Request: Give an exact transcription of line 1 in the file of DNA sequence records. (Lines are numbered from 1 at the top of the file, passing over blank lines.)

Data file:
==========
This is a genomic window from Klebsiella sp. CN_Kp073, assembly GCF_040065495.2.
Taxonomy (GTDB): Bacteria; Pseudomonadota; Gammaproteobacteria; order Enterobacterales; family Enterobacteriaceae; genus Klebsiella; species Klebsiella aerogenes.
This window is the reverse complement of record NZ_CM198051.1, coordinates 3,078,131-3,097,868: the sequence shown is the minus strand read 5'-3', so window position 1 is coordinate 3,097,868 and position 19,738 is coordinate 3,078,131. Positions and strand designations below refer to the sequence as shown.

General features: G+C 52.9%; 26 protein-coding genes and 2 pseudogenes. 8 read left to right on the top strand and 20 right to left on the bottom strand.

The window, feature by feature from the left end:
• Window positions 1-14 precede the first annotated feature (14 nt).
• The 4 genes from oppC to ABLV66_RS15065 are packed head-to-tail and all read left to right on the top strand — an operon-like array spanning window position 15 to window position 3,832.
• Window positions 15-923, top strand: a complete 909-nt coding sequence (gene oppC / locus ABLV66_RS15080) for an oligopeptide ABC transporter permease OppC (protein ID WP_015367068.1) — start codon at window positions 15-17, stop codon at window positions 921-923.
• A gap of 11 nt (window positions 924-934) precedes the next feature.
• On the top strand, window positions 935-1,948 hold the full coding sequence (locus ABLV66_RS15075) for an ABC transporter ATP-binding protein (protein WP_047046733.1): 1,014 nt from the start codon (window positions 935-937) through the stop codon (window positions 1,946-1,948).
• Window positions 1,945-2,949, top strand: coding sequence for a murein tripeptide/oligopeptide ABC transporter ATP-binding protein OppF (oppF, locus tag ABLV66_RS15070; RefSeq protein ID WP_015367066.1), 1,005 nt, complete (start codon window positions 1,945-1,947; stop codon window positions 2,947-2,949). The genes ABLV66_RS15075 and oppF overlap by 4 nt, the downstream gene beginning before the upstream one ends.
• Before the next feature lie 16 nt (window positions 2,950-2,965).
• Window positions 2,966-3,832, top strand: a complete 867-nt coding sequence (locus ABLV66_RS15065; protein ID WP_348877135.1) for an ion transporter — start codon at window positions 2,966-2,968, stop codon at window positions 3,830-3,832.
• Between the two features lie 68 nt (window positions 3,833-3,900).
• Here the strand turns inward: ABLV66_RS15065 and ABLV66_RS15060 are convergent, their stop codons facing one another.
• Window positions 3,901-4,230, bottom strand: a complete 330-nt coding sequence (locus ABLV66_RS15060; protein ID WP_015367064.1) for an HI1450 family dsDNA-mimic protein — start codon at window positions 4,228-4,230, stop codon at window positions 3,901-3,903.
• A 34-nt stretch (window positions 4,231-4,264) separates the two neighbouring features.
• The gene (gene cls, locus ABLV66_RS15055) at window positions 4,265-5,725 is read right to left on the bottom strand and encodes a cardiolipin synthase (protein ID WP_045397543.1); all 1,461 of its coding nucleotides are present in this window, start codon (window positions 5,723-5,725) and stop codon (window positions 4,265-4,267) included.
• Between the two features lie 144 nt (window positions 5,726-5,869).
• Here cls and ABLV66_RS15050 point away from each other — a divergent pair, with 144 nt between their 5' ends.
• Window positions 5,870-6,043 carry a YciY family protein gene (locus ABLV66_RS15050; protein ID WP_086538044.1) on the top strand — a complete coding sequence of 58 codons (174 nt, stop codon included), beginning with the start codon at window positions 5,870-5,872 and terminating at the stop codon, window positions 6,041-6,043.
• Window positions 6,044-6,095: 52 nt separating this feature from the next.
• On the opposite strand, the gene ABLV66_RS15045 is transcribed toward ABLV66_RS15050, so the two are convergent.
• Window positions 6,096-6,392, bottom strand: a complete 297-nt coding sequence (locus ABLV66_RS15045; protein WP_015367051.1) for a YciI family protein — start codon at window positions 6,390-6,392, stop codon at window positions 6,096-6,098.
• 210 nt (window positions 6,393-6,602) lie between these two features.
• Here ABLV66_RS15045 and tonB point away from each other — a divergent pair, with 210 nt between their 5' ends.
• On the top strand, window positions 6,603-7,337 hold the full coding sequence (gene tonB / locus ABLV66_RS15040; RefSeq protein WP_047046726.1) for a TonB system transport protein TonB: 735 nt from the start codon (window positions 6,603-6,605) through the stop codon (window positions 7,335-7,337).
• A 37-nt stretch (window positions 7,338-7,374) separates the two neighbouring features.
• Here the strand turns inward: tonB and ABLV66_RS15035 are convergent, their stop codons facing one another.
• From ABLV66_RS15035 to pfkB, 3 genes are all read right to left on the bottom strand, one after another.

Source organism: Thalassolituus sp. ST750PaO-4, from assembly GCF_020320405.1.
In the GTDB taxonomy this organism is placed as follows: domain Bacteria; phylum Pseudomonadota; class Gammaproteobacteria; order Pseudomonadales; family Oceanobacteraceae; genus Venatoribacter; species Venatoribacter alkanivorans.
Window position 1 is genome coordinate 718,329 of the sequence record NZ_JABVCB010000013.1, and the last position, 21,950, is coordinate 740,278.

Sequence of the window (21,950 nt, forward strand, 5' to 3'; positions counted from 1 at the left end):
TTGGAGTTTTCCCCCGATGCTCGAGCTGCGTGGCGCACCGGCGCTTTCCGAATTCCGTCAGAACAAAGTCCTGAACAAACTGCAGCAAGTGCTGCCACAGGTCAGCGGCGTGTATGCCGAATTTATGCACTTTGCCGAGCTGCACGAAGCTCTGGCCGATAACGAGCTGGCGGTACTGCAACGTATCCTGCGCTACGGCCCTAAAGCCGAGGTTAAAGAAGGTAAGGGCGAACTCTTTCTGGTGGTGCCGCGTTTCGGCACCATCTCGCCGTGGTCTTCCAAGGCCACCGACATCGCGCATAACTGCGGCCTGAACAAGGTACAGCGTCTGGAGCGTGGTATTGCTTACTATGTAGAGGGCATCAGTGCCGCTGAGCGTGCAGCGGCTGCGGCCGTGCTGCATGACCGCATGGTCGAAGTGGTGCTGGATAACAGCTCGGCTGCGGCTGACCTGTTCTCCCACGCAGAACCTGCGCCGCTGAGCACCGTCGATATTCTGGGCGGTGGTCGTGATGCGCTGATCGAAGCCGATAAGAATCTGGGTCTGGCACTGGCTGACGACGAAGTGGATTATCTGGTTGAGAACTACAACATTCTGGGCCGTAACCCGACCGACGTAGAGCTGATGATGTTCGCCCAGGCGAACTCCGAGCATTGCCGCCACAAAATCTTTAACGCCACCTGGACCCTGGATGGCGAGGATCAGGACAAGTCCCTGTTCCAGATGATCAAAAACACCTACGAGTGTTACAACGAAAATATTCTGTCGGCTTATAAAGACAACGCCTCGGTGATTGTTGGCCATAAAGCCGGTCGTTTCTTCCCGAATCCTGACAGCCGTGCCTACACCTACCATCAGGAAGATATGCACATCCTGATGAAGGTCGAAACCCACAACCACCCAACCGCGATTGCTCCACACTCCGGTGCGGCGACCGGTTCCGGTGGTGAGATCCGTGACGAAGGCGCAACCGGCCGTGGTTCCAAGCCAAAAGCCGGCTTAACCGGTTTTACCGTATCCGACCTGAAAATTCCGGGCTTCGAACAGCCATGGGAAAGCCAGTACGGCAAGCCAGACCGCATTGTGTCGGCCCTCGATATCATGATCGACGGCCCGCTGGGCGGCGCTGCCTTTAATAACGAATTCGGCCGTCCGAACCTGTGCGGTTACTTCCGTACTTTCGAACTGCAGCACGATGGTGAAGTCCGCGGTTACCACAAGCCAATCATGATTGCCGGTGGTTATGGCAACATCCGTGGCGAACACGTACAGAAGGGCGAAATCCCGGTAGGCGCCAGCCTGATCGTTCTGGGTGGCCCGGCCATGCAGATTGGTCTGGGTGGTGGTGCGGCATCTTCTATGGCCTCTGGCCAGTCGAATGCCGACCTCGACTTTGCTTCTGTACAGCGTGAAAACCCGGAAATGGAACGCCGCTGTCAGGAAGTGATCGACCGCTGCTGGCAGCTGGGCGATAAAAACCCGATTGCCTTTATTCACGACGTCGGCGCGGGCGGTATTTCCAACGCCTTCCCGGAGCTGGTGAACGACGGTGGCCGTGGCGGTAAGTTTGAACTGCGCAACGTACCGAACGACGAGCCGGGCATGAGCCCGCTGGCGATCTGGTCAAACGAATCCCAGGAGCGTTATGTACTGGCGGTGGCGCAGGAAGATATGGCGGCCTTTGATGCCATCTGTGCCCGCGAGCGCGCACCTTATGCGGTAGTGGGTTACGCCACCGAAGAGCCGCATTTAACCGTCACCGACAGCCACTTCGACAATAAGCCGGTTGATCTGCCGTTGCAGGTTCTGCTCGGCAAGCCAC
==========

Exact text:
This is a genomic window from Klebsiella sp. CN_Kp073, assembly GCF_040065495.2.